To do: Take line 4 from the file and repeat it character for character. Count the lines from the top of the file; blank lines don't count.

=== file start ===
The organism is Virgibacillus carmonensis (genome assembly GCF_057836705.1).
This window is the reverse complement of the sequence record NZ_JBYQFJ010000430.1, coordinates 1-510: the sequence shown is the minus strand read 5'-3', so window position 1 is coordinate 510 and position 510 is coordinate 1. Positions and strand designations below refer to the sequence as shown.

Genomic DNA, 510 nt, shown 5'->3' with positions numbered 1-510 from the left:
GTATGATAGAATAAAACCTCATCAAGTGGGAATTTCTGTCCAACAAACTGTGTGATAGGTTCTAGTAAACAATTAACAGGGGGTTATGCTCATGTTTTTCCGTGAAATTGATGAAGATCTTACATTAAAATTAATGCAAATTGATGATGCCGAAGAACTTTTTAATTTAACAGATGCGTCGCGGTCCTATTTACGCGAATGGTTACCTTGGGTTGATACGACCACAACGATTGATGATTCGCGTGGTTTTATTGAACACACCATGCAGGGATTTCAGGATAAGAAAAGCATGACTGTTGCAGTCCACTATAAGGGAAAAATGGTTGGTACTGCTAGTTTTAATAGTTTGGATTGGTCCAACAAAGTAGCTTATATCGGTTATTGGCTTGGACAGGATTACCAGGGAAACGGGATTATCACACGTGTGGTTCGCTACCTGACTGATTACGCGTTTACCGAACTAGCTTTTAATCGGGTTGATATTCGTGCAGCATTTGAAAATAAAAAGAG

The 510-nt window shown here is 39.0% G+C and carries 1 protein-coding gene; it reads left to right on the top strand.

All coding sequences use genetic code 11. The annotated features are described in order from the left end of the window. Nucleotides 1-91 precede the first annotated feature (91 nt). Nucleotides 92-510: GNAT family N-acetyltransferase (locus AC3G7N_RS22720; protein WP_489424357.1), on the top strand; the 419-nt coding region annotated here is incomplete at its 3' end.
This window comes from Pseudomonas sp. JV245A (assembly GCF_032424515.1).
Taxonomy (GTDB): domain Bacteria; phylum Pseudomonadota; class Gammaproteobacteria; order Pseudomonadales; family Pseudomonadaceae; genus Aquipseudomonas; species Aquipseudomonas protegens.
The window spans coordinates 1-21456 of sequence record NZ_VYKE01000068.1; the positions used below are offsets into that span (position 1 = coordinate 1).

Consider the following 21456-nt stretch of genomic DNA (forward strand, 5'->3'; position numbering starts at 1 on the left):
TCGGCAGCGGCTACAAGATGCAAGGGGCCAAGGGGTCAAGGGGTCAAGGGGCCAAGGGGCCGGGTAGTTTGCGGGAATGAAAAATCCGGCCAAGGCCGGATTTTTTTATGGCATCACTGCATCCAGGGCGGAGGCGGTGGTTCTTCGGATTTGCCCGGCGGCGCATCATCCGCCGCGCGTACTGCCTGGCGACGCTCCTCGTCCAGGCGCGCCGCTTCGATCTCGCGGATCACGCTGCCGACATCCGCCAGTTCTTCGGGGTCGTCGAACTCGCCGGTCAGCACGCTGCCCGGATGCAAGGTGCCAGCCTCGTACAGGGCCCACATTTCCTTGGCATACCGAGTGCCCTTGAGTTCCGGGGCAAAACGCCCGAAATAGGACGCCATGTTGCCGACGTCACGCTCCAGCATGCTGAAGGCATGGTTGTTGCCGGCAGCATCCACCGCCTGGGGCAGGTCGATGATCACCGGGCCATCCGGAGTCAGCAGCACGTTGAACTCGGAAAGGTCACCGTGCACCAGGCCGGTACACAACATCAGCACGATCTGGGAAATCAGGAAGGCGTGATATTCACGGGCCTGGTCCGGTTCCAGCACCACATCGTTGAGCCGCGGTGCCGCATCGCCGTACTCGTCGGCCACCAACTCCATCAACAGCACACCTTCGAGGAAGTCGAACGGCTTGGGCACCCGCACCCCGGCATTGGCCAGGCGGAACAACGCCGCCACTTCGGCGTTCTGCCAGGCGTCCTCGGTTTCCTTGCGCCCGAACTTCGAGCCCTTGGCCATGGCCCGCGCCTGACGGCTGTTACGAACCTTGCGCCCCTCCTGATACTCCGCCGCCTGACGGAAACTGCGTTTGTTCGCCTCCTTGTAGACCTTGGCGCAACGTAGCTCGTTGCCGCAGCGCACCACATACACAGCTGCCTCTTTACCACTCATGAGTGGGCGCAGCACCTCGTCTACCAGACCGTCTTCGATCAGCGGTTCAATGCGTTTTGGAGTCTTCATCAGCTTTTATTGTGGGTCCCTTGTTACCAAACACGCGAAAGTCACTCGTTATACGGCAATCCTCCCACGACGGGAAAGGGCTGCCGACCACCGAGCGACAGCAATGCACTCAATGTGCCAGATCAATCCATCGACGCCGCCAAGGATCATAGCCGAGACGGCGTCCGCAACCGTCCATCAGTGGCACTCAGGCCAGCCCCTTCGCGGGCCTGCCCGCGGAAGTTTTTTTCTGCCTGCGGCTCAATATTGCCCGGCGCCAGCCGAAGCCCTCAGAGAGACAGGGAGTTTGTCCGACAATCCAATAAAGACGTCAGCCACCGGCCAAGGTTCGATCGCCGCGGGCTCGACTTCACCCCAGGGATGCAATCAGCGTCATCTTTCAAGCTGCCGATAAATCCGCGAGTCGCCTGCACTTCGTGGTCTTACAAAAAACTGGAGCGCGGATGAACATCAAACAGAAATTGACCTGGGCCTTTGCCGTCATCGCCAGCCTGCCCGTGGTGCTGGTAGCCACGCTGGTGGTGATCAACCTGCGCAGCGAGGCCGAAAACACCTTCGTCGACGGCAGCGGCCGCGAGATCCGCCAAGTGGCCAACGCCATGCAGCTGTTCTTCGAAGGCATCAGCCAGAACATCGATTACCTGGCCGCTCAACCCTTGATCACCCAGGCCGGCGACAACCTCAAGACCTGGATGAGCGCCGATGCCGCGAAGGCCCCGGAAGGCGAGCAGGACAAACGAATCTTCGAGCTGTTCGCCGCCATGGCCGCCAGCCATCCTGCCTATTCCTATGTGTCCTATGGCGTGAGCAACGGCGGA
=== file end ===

GTATGATAGAATAAAACCTCATCAAGTGGGAATTTCTGTCCAACAAACTGTGTGATAGGTTCTAGTAAACAATTAACAGGGGGTTATGCTCATGTTTTTCCGTGAAATTGATGAAGATCTTACATTAAAATTAATGCAAATTGATGATGCCGAAGAACTTTTTAATTTAACAGATGCGTCGCGGTCCTATTTACGCGAATGGTTACCTTGGGTTGATACGACCACAACGATTGATGATTCGCGTGGTTTTATTGAACACACCATGCAGGGATTTCAGGATAAGAAAAGCATGACTGTTGCAGTCCACTATAAGGGAAAAATGGTTGGTACTGCTAGTTTTAATAGTTTGGATTGGTCCAACAAAGTAGCTTATATCGGTTATTGGCTTGGACAGGATTACCAGGGAAACGGGATTATCACACGTGTGGTTCGCTACCTGACTGATTACGCGTTTACCGAACTAGCTTTTAATCGGGTTGATATTCGTGCAGCATTTGAAAATAAAAAGAG